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I am seeing a lot of programmers turning away from management and administration roles. They want to build stuff. And as a result, a lot of these positions are filled by non-technical people. I fail to see how they add value. Is scheduling meetings, booking offsites and other administrative work enough to justify their role?

Edit: Thanks for the wonderful answers. I do know that administration details are important, but that is why we have a dedicated HR team, recruiting teams and other teams dedicated to support developers. This is different from a non-technical manager being in a important position.

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What percentage of all software teams do you think could operate like that without egos and agendas getting in the way? –  Ozz Jul 26 '13 at 18:09
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From the Tao of Programming: A novice asked: "In the east there is a great tree-structure that men call 'Corporate Headquarters'. It is bloated out of shape with vice presidents and accountants. It issues a multitude of memos... How can such an unnatural entity be?" / The master replied: "You perceive this immense structure and are disturbed that it has no rational purpose... Do you not enjoy the untroubled ease of programming beneath its sheltering branches? Why are you bothered by its uselessness?" –  apsillers Jul 26 '13 at 19:58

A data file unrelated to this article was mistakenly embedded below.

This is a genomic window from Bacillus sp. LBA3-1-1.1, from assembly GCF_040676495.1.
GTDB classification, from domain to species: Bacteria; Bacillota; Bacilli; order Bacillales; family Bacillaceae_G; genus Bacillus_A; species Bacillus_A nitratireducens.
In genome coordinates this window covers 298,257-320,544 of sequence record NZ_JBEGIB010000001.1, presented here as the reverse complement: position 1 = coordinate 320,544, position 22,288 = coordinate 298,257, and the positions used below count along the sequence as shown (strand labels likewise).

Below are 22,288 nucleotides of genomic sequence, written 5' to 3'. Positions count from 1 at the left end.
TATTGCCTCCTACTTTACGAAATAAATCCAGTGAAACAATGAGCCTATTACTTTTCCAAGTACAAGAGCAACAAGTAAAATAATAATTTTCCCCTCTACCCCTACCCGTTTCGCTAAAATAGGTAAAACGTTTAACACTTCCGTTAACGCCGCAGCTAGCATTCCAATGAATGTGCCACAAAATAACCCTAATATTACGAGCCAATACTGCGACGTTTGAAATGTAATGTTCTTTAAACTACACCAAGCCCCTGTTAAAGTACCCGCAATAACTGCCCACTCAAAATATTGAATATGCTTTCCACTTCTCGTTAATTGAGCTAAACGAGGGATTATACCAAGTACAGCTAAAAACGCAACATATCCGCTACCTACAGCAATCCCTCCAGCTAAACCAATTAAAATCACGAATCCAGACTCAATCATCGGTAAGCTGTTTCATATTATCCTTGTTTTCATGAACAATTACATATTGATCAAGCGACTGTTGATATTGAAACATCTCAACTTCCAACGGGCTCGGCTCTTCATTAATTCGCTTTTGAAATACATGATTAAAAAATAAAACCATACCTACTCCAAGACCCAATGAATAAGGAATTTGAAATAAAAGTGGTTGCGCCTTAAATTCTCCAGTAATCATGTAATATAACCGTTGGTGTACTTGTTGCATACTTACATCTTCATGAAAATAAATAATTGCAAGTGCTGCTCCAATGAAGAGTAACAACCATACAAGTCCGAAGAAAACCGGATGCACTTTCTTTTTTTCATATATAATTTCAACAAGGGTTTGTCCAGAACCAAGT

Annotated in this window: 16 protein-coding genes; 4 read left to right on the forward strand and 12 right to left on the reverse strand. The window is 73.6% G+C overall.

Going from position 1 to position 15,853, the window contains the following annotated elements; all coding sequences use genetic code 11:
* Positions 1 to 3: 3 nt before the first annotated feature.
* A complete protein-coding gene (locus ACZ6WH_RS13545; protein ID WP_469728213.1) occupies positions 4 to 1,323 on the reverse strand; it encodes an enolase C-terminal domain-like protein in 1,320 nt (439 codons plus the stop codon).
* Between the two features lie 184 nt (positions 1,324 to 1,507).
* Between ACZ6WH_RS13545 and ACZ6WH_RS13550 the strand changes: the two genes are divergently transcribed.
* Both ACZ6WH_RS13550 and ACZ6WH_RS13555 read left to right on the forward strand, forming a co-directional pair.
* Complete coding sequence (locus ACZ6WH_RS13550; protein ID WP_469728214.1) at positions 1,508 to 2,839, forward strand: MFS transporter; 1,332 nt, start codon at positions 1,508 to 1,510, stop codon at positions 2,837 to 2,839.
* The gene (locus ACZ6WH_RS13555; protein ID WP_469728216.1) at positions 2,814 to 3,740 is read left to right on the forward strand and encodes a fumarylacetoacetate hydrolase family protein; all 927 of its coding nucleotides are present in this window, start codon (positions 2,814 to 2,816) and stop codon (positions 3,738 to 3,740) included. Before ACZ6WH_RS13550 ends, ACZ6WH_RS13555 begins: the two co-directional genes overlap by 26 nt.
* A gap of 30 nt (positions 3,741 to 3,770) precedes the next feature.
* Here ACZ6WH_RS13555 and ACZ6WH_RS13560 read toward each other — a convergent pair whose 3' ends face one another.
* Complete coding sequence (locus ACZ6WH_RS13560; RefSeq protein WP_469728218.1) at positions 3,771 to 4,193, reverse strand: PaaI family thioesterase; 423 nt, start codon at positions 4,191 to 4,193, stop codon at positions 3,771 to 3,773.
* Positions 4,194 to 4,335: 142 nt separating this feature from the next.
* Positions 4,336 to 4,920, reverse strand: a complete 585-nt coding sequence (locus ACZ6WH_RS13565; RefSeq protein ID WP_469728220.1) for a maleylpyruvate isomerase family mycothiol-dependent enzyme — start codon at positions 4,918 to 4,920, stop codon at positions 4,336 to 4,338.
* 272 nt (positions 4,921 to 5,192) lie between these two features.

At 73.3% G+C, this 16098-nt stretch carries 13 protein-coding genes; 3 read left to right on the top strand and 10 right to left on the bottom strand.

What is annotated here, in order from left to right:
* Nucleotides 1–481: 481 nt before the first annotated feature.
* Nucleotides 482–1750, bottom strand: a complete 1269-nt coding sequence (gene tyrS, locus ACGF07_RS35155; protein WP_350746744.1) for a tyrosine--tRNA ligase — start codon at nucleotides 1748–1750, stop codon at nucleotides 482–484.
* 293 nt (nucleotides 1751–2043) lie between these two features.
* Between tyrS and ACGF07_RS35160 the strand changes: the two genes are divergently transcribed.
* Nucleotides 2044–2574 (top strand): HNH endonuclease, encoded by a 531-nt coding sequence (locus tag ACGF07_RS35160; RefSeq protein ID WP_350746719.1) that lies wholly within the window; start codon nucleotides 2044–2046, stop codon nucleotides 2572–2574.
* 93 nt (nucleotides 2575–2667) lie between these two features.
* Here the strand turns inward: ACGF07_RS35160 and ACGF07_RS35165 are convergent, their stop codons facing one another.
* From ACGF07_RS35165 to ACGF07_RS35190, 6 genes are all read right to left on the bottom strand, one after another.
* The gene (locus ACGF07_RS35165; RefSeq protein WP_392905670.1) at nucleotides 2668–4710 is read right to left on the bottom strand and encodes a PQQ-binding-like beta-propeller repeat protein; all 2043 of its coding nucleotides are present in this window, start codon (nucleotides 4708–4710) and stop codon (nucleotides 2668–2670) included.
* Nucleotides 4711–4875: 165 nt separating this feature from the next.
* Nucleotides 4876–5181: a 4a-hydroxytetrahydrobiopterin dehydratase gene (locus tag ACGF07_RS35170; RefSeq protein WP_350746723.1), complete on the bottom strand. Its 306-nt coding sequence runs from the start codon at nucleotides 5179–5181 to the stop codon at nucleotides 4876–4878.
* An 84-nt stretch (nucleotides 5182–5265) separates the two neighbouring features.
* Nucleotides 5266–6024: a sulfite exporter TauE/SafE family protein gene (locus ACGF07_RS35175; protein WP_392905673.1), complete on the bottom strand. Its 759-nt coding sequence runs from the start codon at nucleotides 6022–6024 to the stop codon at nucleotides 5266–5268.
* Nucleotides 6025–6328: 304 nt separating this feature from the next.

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Rather recent writing by Rands revolves around some of these issues; I give it a seal of recommendation. (Not to mention he has a lot of other great writings on management, too!) –  koiyu Jul 31 '13 at 4:11
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6 Answers

up vote 102 down vote accepted

I fail to see how they currently add value and is scheduling meetings, booking offsites and other administration works enough for their role?

Don't underestimate the amount of interaction your manager does with other departments. They handle budgets, training plans, HR paperwork. They protect the developers from getting sucked into meetings with other departments and provide a unified front for your group.

In short, their job is to protect self-motivated developers from all of the other demotivating things that exist in business.

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And they'll do a much better job defending a salary/raise. –  JeffO Jul 26 '13 at 17:42
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Very +1. We occasionally get "leaks" through the system and a small idea of what our managers and especially our Product Owner go through. I do not want to deal with that daily. –  Izkata Jul 26 '13 at 18:42